How to Buy a Suppressor
Buying a suppressor is now legal in 42 states, but the rules for getting one are about to change. Here’s an important update that explains how you can get a silencer of your own.
Editor’s Note: Earlier this year, the Bureau of Alcohol, Tobacco, Firearms, and Explosives announced significant changes to the process for buying silencers. The new rules will apply beginning on July 13, 2016. If you’re buying as an individual, the new process is a little smoother. If you’ve set up a trust or corporation for your suppressor purchases, you’ll have to jump through a few more hoops under the new rules. This article, which was originally posted in April 2015 under the title “The Silencer Surge: Be Very Quiet,” has been updated to reflect those changes.
It’s unfortunate but true: The sound from a single gunshot can permanently damage your hearing. Permanent hearing loss results from each and every exposure to a dangerous sound level—and it might not be evident for years. So it’s obvious that you should always use hearing protection when shooting. And if it’s possible, consider installing silencers on your guns. While a silencer (also referred to as a suppressor) won’t completely negate the need for hearing protection, they do reduce sound levels significantly. It’s also a considerate way to shoot.
A suppressor works much like a muffler on your car. When you fire a gun, a large volume of hot, high-pressure gas exits the muzzle along with the bullet, which a lot of noise. The silencer contains those gasses for a bit and allows them to expand and cool more gradually by circulating them around internal baffles in the suppressor before they exit the muzzle. Slightly mellowed-out gas makes a lot less noise when exiting.
The Hollywood myth is that silencers muffle a gunshot to whisper level, but that simply is not true. To understand the relative volumes of un-silenced versus silenced guns, we have to understand sound and how it’s measured.
Sound level is measured in decibels, which use something called a logarithmic scale. Decibels are not linear in nature. Twenty decibels is not twice as loud as 10, it’s actually about 10 times as loud. Even a three-decibel increase represents a doubling of sound. The chart shown here lists approximate decibel levels of everyday noises.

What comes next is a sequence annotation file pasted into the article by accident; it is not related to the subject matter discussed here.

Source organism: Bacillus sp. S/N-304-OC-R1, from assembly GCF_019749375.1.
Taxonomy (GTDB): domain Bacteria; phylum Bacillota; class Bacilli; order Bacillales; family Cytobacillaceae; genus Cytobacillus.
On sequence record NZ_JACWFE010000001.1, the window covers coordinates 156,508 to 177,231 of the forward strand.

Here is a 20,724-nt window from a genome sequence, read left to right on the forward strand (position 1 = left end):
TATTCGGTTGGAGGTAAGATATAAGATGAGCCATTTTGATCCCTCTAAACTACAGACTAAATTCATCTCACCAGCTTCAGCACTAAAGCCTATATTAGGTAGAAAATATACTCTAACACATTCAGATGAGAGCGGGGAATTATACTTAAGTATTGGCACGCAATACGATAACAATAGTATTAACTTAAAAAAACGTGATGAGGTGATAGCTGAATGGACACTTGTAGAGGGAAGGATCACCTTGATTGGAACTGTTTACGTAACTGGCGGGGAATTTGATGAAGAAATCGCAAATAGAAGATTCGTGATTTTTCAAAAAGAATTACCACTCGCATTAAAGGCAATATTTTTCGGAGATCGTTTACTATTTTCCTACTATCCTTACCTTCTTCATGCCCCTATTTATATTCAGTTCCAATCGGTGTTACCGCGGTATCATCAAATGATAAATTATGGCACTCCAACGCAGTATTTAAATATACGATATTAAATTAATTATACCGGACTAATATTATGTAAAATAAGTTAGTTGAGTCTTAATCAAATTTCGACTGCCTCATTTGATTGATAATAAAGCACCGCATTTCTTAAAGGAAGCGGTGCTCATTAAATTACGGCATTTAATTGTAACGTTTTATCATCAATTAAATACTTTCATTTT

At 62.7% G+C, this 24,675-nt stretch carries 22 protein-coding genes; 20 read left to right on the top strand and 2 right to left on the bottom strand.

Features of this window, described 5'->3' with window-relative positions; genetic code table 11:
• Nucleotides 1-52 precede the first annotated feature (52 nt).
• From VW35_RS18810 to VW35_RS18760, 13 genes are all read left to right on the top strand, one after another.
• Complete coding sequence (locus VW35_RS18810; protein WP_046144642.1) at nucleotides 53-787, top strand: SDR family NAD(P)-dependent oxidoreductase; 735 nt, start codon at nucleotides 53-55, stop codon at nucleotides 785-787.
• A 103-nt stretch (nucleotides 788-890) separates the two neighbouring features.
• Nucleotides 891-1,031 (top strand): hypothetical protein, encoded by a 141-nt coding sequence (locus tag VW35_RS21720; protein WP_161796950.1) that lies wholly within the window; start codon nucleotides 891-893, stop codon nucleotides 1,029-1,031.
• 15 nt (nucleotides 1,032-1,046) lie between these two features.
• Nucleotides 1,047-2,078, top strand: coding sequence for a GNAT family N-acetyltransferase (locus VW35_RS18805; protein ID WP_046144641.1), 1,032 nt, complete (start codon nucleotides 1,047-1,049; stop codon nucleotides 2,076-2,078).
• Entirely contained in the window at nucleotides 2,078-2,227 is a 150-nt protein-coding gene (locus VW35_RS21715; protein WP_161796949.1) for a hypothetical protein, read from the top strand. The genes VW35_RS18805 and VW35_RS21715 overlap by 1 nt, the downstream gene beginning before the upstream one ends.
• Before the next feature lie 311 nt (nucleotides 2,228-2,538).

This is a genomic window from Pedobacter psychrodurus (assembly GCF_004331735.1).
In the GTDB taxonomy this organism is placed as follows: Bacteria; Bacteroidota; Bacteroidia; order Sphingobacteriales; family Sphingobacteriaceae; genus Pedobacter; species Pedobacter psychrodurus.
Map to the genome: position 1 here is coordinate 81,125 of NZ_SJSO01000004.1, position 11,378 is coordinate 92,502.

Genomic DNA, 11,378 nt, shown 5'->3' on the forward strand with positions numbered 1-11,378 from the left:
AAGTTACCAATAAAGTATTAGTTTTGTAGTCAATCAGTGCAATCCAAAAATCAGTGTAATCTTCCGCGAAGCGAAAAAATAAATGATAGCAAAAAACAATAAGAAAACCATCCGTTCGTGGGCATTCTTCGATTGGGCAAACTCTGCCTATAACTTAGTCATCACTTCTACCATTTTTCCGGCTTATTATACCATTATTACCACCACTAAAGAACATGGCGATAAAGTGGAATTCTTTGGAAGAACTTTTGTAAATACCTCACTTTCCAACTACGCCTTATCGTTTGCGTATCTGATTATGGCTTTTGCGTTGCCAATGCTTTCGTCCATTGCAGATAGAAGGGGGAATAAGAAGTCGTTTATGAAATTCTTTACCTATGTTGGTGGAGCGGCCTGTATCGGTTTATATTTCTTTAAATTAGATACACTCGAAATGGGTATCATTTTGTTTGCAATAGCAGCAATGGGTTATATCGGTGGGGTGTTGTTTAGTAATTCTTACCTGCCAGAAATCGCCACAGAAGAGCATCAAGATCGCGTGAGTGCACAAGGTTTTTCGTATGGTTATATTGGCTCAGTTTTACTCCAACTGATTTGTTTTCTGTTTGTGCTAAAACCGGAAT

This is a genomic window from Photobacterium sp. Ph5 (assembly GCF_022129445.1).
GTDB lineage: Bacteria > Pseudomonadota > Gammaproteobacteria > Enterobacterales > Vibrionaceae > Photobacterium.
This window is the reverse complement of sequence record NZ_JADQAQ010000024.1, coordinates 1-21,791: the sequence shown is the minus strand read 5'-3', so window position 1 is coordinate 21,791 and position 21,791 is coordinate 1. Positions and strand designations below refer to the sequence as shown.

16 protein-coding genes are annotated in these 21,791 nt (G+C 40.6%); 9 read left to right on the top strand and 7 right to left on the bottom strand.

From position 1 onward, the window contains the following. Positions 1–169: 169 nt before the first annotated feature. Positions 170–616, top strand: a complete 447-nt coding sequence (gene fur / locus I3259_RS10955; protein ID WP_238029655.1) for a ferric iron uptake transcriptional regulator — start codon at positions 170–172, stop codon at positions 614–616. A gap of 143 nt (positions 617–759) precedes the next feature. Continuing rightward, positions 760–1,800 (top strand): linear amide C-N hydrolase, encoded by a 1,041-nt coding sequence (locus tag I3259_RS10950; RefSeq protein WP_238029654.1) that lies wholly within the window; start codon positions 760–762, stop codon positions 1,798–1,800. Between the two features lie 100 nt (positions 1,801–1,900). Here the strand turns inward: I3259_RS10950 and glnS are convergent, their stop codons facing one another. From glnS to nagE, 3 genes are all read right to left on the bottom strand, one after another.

A .45 ACP pistol shot generates about 162 decibels, depending on the specific ammo and gun, and is well over the threshold for permanent hearing loss. Adding a suppressor reduces that sound output to about 133 decibels, below that threshold. While that’s a big improvement, it’s always a good idea to use hearing protection with a suppressor anyway if you’re shooting a lot, because sound level risk is cumulative. The Occupational Safety & Health Administration limits an eight-hour-shift exposure to an average of just 85 decibels.
Silencers also improve shooting enjoyment for you, and make it much more tolerable for anyone within hearing range. They also provide added benefits of less felt recoil and can help prevent people from flinching. Whenever I take new shooters to the range I always start them with a suppressed .22 LR, and their smiles are proof that the silencers make it enjoyable.
|Approximate Sound Levels||Decibels|
|Suppressed Gun Shot in a Movie||0|
|Jackhammer at 50 Feet||95|
|A Rock Concert||115|
|.22LR Pistol (Suppressed)||117|
|1911 Pistol in .45 ACP (Suppressed)||130|